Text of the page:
Hacker Faces 25 Years for Sending 1,300 U.S. Servicemembers' Info to ISIS

It's one of the first times the U.S. government has nailed a cyberterrorism charge. 

Ardit Ferizi, a 20-year-old native of Kosovo, has pleaded guilty on Wednesday to accessing a computer system without authorization — and aiding a foreign terrorist organization, namely ISIS. He now faces up to 25 years in federal prison.

Just a little over a year ago, Ferizi gained admin-level access to the network of a U.S. based company, scooped up the names and private information of over 1,300 U.S. service members, and, using the online alias “Th3Dir3ctorY,” promptly sent all the details to a leader in the Islamic State Hacking Division, named Junaid Hussain.

Hussain reportedly compiled the data and then sent it out to his affiliates in a tweet, reading, “NEW: U.S. Military AND Government HACKED by the Islamic State Hacking Division!” The scoop generated some media attention and put the lives of those officials at risk, but for Ferizi, codename Th3Dir3ctorY, it simply opened up a new era of trouble. In October, just months after the initial hack, Malaysian authorities detained Ferizi on a U.S. warrant. He was extradited to the United States in January and recently stood trial in Virginia.

The charge of aiding a foreign terrorist group carries a maximum penalty of 20 years behind bars, while accessing a computer system brings Ferizi the threat of an additional five. Considering the government’s record of handing out major sentences to hackers and leakers of all stripes, Ferizi is looking at a heavy chunk of time behind bars, though his guilty plea will likely earn him respite from the maximum penalties. The case is also one of the first times the U.S. government has successfully tried to prosecute cyberterrorism, and the prosecutors behind the charges seem ecstatic about it.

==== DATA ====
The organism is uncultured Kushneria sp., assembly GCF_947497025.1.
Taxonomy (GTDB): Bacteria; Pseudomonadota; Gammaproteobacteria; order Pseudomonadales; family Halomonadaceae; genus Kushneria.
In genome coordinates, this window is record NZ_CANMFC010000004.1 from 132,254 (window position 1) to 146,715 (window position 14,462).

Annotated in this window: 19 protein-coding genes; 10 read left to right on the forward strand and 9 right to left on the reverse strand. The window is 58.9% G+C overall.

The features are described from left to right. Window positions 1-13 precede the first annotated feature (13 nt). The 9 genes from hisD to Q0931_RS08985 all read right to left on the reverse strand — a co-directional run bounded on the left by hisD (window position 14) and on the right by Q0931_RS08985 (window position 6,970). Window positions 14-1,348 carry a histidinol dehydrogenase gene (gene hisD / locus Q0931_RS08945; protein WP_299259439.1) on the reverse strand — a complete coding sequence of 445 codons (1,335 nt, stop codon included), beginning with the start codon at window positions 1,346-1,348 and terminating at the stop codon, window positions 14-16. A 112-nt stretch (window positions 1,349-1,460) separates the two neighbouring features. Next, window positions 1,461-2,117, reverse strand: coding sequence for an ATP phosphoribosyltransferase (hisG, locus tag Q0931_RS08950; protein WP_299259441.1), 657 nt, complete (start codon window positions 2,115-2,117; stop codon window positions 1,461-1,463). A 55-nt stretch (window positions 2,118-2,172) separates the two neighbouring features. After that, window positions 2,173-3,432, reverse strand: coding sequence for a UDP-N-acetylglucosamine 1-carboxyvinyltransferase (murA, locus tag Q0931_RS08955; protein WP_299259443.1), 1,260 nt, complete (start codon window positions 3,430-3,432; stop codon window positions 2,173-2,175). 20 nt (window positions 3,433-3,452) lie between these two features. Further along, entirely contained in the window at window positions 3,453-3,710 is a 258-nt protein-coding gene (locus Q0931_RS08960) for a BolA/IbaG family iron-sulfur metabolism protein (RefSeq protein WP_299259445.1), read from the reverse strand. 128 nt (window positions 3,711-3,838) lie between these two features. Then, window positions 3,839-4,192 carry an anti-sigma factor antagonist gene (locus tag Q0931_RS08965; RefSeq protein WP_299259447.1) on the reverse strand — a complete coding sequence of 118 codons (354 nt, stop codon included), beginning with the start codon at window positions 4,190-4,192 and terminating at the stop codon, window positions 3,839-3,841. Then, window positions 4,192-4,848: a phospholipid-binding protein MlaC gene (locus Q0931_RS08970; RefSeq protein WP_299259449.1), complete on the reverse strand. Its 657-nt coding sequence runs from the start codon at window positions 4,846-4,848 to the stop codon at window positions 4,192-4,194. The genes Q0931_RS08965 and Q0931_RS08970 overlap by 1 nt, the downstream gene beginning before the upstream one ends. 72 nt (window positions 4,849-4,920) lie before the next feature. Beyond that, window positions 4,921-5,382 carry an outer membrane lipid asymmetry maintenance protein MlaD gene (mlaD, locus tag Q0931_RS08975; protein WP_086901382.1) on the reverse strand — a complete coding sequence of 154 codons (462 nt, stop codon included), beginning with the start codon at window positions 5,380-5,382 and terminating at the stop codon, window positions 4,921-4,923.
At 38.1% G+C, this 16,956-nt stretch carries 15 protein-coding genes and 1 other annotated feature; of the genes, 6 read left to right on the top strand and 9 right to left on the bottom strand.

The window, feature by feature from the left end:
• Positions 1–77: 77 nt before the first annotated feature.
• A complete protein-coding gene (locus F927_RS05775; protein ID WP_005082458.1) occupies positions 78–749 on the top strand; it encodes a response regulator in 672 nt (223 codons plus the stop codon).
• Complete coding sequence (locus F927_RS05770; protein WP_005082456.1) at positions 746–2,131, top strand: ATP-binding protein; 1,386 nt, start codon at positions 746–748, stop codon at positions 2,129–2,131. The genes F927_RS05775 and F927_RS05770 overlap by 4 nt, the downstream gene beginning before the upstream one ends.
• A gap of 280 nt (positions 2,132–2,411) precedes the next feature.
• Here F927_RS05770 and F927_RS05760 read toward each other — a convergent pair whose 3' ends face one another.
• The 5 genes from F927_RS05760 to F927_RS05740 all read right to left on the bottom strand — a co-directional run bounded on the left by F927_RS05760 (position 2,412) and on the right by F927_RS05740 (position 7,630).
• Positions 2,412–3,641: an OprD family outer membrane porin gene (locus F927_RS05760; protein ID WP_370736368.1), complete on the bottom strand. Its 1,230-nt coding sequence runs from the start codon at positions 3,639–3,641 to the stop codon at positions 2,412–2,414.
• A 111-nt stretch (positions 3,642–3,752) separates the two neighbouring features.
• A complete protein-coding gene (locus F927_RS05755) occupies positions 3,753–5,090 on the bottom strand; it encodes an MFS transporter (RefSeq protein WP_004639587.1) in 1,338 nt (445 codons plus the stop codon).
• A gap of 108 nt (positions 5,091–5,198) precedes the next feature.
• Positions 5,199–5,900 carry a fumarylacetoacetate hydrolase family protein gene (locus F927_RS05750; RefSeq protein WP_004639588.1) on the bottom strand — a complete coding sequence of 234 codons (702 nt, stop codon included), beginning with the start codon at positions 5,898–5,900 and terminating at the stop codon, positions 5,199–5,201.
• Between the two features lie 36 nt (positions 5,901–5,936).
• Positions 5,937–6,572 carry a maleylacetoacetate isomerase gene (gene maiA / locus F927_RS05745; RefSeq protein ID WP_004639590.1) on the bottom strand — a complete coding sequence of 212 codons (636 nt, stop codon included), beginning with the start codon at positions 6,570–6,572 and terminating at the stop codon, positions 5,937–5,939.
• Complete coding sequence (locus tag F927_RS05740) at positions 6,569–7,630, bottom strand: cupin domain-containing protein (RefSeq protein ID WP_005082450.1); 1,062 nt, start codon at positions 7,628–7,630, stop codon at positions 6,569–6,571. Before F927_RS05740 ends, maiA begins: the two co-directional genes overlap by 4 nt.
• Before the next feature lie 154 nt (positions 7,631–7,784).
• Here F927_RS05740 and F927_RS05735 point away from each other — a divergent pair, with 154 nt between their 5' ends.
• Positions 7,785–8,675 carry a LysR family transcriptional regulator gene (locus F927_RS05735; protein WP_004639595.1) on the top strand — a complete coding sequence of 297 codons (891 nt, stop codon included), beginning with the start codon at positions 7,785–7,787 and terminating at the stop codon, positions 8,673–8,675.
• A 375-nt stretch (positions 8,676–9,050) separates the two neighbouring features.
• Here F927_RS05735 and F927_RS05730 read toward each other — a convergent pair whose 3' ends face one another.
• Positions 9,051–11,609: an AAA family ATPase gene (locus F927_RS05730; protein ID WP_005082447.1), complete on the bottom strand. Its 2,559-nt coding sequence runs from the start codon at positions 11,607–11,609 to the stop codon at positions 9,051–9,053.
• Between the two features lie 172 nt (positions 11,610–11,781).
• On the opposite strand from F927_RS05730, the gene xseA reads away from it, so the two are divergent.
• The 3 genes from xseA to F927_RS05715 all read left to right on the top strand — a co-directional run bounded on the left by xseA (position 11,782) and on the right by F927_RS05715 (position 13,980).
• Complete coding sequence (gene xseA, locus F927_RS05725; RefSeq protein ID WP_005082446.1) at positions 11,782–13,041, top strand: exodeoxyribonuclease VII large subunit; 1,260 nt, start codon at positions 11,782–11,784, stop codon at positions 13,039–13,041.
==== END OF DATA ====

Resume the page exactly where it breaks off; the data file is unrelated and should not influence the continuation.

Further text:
“The case against Ferizi is the first of its kind, representing the nexus of the terror and cyber threats. The National Security Division will continue to use an all-tools approach to combat this ever-evolving blended threat, and we will identify, disrupt and prosecute any individual who provides material support to ISIL, no matter how they do so,” said John P. Carlin, Assistant Attorney General for National Security.

It’s not clear whether Ferizi’s actions led to actual harm of any U.S. service members, but prosecutors in his case are insisting that the leak of private information placed their lives in danger. The document, released by ISIS, containing the private information, exhorts those who can to strike against the targets detailed in the leak.

we are in your emails and computer systems, watching and recording your every move, we have your names and addresses, we are in your emails and social media accounts, we are extracting confidential data and passing on your personal information to the soldiers of the khilafah, who soon with the permission of Allah will strike at your necks in your own lands!

Ferizi admitted that his intent had been for ISIS to use the information he supplied to “hit them hard.” His actions are a rare glimpse into the world of cyberterrorism that officials claim is a growing threat to American safety. These criminals are the reason why the FBI is so worried about encryption and other forms of secure communication. For once, we actually caught the guy, and now we just do what we do best, lock him away.